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General Firearms Law Discussion / Re: Texas Law Regarding Shooting a Dog
« Last post by SirBobsalot on August 18, 2017, 08:08:36 AM »
Based on my experience...

In addition to legal repercussions you should be prepared to face public harassment.  I know of a case where a man had to kill a dog and many dog lovers protested and harassed him because of it, while no one showed any concern for the victim of a sexual assault case happening in the next courtroom.   

There is so much involved in any shooting these days that it is almost impossible to plan for every contingency.

97
Ask the Lawyers / non-resident permits reciprocity
« Last post by ng101 on August 18, 2017, 02:00:10 AM »
For Texas residents getting non-resident permits, are Texas residents still treated as "license holders" under Subchapter H as far as the Texas Penal code, restrictions, and protections ( castle doctrine) go? What obligations do Texans still have to follow beside the usual things like 30.06, 30.07, campus carry restrictions, 51% etc. Do L.E. have to consider the non resident permits as "valid" according to the reciprocity agreements? " (2) "License holder" means a person licensed to carry a handgun under Subchapter H, Chapter 411, Government Code." Also if I were to violate a Texas law what would happen to my non resident permit? 
98
Ask the Lawyers / Re: Texas state aquarium
« Last post by paul on August 16, 2017, 04:18:46 PM »
contacted TABC thy said a vender rents the aquarium at night and list the whole place as there business so the state aquarium is 51% even though no one sells alcohol when there open to the public.
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Ask the Lawyers / Re: Texas state aquarium
« Last post by paul on August 16, 2017, 03:46:35 PM »
thank you I will call them
100
Ask the Lawyers / Re: oklahoma city zoo
« Last post by TexasLawShield on August 14, 2017, 01:24:16 PM »
egris52788,

The Oklahoma City Zoo is advertised as a zoological park located in the City of Oklahoma City. However, because the zoo is not a municipal park, owned and administered by the City of Oklahoma City, you can not legally enter the zoo premises while carrying a gun like you might enter any city park.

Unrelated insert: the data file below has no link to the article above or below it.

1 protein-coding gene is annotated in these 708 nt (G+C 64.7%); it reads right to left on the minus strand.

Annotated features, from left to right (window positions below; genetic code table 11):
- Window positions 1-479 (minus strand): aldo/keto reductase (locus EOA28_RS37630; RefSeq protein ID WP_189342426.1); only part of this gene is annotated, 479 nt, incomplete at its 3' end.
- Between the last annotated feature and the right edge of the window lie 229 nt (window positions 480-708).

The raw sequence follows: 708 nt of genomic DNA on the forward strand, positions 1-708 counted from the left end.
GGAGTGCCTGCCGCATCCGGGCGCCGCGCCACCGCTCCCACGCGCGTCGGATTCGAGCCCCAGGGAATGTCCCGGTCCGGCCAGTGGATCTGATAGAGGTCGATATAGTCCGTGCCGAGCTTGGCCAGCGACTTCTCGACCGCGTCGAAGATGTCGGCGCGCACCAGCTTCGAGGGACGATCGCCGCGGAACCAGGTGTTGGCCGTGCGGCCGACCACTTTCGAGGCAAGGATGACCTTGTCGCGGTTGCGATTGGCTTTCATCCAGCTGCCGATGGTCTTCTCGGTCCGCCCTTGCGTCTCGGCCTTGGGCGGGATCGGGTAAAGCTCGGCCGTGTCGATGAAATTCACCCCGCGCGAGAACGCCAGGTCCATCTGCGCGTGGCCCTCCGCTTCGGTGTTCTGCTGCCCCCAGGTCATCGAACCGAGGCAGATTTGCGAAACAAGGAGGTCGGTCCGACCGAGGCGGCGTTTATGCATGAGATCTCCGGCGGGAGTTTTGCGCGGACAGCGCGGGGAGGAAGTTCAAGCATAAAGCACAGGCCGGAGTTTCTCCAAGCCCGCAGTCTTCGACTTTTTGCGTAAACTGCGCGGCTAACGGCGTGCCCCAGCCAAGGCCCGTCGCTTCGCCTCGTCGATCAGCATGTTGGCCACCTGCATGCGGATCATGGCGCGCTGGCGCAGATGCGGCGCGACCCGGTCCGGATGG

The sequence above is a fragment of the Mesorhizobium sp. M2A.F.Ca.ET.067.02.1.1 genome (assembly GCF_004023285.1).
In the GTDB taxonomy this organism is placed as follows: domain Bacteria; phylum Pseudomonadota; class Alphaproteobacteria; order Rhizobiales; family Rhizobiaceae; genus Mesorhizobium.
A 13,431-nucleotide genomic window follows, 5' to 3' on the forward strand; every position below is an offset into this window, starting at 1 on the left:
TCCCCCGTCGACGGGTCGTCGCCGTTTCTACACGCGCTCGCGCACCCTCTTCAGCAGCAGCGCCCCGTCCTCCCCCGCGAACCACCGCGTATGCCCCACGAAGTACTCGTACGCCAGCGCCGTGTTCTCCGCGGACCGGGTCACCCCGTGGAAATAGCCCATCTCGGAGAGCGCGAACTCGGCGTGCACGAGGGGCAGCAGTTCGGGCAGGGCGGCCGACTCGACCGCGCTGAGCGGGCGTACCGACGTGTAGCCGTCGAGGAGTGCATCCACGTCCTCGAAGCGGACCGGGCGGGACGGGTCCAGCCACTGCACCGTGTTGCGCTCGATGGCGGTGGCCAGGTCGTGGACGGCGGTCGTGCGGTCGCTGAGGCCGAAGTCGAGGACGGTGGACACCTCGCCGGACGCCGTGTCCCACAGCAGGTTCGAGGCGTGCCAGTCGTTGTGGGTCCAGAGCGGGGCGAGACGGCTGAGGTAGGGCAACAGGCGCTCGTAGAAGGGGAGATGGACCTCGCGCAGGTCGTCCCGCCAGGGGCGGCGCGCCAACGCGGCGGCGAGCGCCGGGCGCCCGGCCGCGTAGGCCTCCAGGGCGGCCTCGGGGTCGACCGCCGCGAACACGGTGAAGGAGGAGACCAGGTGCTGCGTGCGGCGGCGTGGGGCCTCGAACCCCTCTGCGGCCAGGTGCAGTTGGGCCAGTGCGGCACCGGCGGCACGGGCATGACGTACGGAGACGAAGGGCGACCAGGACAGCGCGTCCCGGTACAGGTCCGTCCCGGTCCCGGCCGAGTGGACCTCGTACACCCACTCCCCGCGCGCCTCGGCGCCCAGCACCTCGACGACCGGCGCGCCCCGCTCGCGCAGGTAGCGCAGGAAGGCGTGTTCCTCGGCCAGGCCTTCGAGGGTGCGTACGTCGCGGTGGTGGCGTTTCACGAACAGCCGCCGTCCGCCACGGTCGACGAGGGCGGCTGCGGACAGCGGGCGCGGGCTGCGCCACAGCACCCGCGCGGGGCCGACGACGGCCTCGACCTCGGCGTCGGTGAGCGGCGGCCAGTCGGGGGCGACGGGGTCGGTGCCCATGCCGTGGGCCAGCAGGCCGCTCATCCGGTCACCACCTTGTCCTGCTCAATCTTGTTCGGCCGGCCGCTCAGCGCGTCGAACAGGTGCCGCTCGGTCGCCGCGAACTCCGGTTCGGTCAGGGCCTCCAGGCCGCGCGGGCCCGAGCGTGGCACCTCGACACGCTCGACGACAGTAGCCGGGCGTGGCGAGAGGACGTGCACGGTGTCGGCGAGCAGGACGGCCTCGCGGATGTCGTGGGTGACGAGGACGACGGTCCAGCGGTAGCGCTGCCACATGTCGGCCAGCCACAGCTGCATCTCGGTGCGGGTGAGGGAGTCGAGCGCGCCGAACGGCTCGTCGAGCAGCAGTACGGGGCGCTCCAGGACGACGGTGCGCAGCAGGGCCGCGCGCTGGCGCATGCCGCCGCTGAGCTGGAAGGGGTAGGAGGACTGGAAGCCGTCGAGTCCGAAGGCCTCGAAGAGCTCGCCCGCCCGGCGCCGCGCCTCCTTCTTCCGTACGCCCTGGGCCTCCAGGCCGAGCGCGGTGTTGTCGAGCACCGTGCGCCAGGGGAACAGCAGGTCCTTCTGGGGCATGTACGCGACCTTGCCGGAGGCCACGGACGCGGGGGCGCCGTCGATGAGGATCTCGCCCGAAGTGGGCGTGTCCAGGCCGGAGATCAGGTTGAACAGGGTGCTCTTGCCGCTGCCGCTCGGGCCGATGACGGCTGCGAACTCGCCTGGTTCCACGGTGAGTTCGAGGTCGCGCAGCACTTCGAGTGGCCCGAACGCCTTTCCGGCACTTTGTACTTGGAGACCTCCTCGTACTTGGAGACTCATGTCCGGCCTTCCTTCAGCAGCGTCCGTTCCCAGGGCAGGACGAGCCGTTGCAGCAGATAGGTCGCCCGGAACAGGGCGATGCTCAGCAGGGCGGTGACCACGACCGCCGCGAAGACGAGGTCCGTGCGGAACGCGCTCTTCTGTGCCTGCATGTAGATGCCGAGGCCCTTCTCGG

According to your question, the premises owner, of the zoo, placed signs barring entry to fire arms. There are consequences like fines and penalties in the amount of $250.00 plus court costs if you are caught with a firearm in your possession, at the zoo, and refuse to leave or make a fuss about entering after telling the zoo officials you insist upon entering the zoo with a gun.

I would not recommend attempting to enter the controlled entry area at the zoo with a gun; you are subject to a fine. The zoo is a controlled entry property.  The zoo is owned, operated and controlled by:

The Oklahoma City Zoological Trust. The trust, a public trust of the State of Oklahoma with the City of Oklahoma City as beneficiary, is the governing authority of the Oklahoma City Zoological Park.

Legal research, reveals: The Zoo is not owned or leased by the City of Oklahoma City. It is owned by a public trust. The public trust is a separate legal entity from the City of Oklahoma City.

TITLE 21 § 1290.22 BUSINESS OWNER’S RIGHTS
 A. Except as provided in subsections B, C and D of this section, nothing contained in any provision of the Oklahoma Self-Defense Act shall be construed to limit, restrict or prohibit in any manner the existing rights of any person, property owner, tenant, employer, place of worship or business entity to control the possession of weapons on any property owned or controlled by the person or business entity.

E. The carrying of a concealed or unconcealed firearm by a person who has been issued a handgun license on property that has signs prohibiting the carrying of firearms shall not be deemed a criminal act but may subject the person to being denied entrance onto the property or removed from the property. If the person refuses to leave the property and a peace officer is summoned, the person may be issued a citation for an amount not to exceed Two Hundred Fifty Dollars ($250.00).

Based on my research, the Zoo is a property owned by a Public Trust for the benefit of Oklahoma City. Therefore, the public trust, the Zoo, may exclude the open or concealed carry of firearms, however, the penalty is a non criminal penalty of $250.00 citation which does not include court costs.